|27/28 August||674 four-engined RAF bombers||Darkness, strong flak and night fighters disturbed the target approach, many bombs fell on southern suburbs. In Nuremberg: Maxfeld, Nordostbahnhof, southern old town, Laufamholz; the companies Neumeyer and MAN||56 casualties; 458 destroyed, 361 moderately damaged buildings and 1704 with minor damages|
|172 USAAF Liberator||Target was Fürther Flugzeugwerk Bachmann von Blumenthal & Co.||138 casualties, 122 injured|
|31 March||795 RAF bombers: 572 Lancaster, 214 Halifax, 9 Mosquitos||910 t high-explosive, 1176 t incendiary bombs||"The Nuremberg Raid": The attackers suffered heavy losses: 95 bombers were shot down. In Nuremberg the attack was classified as "moderately severe", further damage in the eastern neighboring towns (Röthenbach an der Pegnitz, Behringersdorf, Lauf an der Pegnitz).||In Nuremberg: 74 casualties and 122 injured; 130 destroyed, 879 moderately damaged buildings and 2505 with minor damages|
|233 B-17G and 241 USAAF escort fighter planes||Fürth, Nürnberger armament companies: MAN, TEKADE||82 casualties, 366 injured; 211 destroyed, 214 severely damaged, 1365 moderately damaged buildings and 1800 with minor damages|
|13 air raid warnings|
|454 USAAF B-17||Targeted were the MAN facilities but low visibility due to clouds. Instead hit by the bombs: Weinstadel, Viatishaus, 62 Patrician houses||353 casualties, 1033 injured; 518 destroyed, 738 severely damaged, 1097 moderately damaged buildings and 4109 with minor damages|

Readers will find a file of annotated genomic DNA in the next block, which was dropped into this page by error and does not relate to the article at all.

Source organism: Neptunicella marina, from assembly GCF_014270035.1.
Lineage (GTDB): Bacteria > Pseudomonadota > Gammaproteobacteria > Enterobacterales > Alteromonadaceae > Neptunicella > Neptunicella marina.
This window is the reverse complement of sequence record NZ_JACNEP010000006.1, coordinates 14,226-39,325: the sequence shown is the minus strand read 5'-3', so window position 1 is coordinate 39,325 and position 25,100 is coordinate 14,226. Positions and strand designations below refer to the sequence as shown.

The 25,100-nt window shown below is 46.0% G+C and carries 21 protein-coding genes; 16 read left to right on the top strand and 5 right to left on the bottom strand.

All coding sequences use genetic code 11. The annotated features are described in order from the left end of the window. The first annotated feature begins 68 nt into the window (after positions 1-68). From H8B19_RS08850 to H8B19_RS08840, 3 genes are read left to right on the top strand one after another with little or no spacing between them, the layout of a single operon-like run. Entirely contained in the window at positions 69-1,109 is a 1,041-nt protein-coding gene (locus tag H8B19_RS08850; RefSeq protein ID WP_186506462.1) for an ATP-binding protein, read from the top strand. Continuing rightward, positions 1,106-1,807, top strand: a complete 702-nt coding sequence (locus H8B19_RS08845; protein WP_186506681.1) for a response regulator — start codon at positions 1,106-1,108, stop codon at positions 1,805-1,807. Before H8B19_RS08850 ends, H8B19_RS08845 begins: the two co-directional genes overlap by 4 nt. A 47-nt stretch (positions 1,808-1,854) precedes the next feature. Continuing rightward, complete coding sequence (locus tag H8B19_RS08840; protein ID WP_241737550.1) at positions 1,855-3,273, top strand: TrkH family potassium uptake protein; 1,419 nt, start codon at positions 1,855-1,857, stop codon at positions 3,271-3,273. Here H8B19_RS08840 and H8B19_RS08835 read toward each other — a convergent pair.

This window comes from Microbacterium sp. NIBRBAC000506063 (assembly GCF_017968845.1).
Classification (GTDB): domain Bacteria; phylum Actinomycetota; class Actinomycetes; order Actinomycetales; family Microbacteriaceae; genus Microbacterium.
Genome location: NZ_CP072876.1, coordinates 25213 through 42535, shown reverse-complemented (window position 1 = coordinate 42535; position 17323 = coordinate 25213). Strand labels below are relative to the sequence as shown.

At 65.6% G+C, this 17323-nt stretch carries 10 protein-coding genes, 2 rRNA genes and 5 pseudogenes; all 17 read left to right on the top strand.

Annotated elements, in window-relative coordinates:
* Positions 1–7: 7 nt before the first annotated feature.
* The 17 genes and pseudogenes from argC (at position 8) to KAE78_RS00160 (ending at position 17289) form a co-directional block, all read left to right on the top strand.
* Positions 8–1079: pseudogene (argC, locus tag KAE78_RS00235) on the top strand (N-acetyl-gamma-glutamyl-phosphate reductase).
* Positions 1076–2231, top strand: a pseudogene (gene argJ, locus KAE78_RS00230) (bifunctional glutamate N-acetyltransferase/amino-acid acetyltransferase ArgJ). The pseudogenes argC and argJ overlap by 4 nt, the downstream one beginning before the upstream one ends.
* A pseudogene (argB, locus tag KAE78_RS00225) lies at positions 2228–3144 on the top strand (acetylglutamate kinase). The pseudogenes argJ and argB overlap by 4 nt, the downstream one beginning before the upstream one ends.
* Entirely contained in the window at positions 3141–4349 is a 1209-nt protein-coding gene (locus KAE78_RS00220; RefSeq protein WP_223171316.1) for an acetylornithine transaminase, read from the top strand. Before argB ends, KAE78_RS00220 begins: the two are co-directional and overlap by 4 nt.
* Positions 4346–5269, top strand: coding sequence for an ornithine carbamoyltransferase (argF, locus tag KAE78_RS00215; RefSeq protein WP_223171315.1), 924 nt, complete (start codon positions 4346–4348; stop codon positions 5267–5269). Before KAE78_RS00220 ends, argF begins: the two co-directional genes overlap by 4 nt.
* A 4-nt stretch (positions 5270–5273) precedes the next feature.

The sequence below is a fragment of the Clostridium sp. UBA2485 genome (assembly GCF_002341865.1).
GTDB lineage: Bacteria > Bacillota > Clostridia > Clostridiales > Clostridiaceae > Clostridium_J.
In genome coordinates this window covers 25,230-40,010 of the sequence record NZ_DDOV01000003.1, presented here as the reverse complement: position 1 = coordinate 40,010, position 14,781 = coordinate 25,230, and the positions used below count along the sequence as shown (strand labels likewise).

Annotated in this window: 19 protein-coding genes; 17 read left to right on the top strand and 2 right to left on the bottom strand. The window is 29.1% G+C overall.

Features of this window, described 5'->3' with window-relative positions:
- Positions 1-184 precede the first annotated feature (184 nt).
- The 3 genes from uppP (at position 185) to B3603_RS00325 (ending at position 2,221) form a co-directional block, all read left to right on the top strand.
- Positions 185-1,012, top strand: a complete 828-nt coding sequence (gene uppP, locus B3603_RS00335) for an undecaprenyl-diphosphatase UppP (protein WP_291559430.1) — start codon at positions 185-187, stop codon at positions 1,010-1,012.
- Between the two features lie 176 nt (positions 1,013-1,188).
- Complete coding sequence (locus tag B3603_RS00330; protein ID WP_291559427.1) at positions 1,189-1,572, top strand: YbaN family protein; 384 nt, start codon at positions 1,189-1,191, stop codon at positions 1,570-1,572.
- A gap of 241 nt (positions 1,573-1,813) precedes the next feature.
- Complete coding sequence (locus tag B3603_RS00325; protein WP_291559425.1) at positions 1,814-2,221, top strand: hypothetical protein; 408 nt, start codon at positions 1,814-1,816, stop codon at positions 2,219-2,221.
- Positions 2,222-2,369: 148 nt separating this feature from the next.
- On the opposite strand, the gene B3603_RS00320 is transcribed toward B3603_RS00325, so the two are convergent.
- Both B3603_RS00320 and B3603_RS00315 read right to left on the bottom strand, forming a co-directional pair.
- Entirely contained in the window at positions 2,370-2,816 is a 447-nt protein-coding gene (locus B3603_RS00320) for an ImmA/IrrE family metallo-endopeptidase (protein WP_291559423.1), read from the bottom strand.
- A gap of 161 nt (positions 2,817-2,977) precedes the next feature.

|19/20 October||263 RAF Lancaster and 7 Mosquitos||Southern city and old town. Gustav-Adolf church, MAN, Siemens, marshaling yard||237 casualties, 10,383 shelterless|
|62 air raid warnings|
|25/26 November||RAF Mosquitos||Small interference attack, one train and multiple houses hit||over 60 casualties|
|until 24 December||RAF Mosquitos||Small interference attacks; dubbed "Mosquitos on siren tours" in Britain|
|2 Januar, evening||514 RAF Lancaster and 7 Mosquitos||1825 t high-explosive, 479 t incendiary bombs||Complete destruction of the Nuremberg old town with irrecoverable damage to the historic building structure. Attacks on MAN, TEKADE, Nüral, Nürnberger Schraubenfabrik||1835 casualties, over 3000 injured, 100,000 shelterless; 4553 destroyed, 2047 severely damaged, 2993 moderately damaged buildings and 7000 with minor damages; 1 conflagration and 2 block fire, 1194 major, 851 medium and 1070 small fires|
|January and February||RAF Mosquitos||Small interference attacks|
|831 USAAF B-17 and 360 B-24||Already on the approach, the B-24 had to turn around because of thunderstorms. Because of cloud cover over the target the bombs were thrown blind and distributed over the whole city; accumulations at railway facilities and in the southern part of town.||see below|